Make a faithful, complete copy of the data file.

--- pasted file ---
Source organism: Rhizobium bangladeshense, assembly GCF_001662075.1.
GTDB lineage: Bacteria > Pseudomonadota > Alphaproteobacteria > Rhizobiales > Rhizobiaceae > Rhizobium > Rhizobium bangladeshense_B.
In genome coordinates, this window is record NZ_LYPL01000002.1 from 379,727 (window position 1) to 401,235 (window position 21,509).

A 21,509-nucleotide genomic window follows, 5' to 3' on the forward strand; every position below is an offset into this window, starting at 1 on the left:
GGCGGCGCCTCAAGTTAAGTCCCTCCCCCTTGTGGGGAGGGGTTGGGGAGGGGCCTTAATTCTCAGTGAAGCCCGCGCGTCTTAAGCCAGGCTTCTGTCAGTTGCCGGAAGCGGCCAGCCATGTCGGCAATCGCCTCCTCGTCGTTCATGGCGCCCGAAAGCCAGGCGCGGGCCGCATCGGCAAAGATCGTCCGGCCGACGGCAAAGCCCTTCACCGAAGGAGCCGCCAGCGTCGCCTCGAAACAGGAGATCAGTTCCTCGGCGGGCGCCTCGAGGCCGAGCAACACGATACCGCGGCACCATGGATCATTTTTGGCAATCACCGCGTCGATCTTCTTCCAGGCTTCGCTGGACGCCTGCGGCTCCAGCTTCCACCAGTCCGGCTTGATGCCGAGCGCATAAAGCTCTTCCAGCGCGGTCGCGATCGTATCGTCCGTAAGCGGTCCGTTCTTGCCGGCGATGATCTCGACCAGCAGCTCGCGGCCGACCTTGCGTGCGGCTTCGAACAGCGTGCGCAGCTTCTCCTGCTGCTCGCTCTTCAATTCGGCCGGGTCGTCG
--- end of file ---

Source organism: Rhizobium bangladeshense, assembly GCF_001662075.1.
GTDB lineage: Bacteria > Pseudomonadota > Alphaproteobacteria > Rhizobiales > Rhizobiaceae > Rhizobium > Rhizobium bangladeshense_B.
In genome coordinates, this window is record NZ_LYPL01000002.1 from 379,727 (window position 1) to 401,235 (window position 21,509).

A 21,509-nucleotide genomic window follows, 5' to 3' on the forward strand; every position below is an offset into this window, starting at 1 on the left:
GGCGGCGCCTCAAGTTAAGTCCCTCCCCCTTGTGGGGAGGGGTTGGGGAGGGGCCTTAATTCTCAGTGAAGCCCGCGCGTCTTAAGCCAGGCTTCTGTCAGTTGCCGGAAGCGGCCAGCCATGTCGGCAATCGCCTCCTCGTCGTTCATGGCGCCCGAAAGCCAGGCGCGGGCCGCATCGGCAAAGATCGTCCGGCCGACGGCAAAGCCCTTCACCGAAGGAGCCGCCAGCGTCGCCTCGAAACAGGAGATCAGTTCCTCGGCGGGCGCCTCGAGGCCGAGCAACACGATACCGCGGCACCATGGATCATTTTTGGCAATCACCGCGTCGATCTTCTTCCAGGCTTCGCTGGACGCCTGCGGCTCCAGCTTCCACCAGTCCGGCTTGATGCCGAGCGCATAAAGCTCTTCCAGCGCGGTCGCGATCGTATCGTCCGTAAGCGGTCCGTTCTTGCCGGCGATGATCTCGACCAGCAGCTCGCGGCCGACCTTGCGTGCGGCTTCGAACAGCGTGCGCAGCTTCTCCTGCTGCTCGCTCTTCAATTCGGCCGGGTCGTCG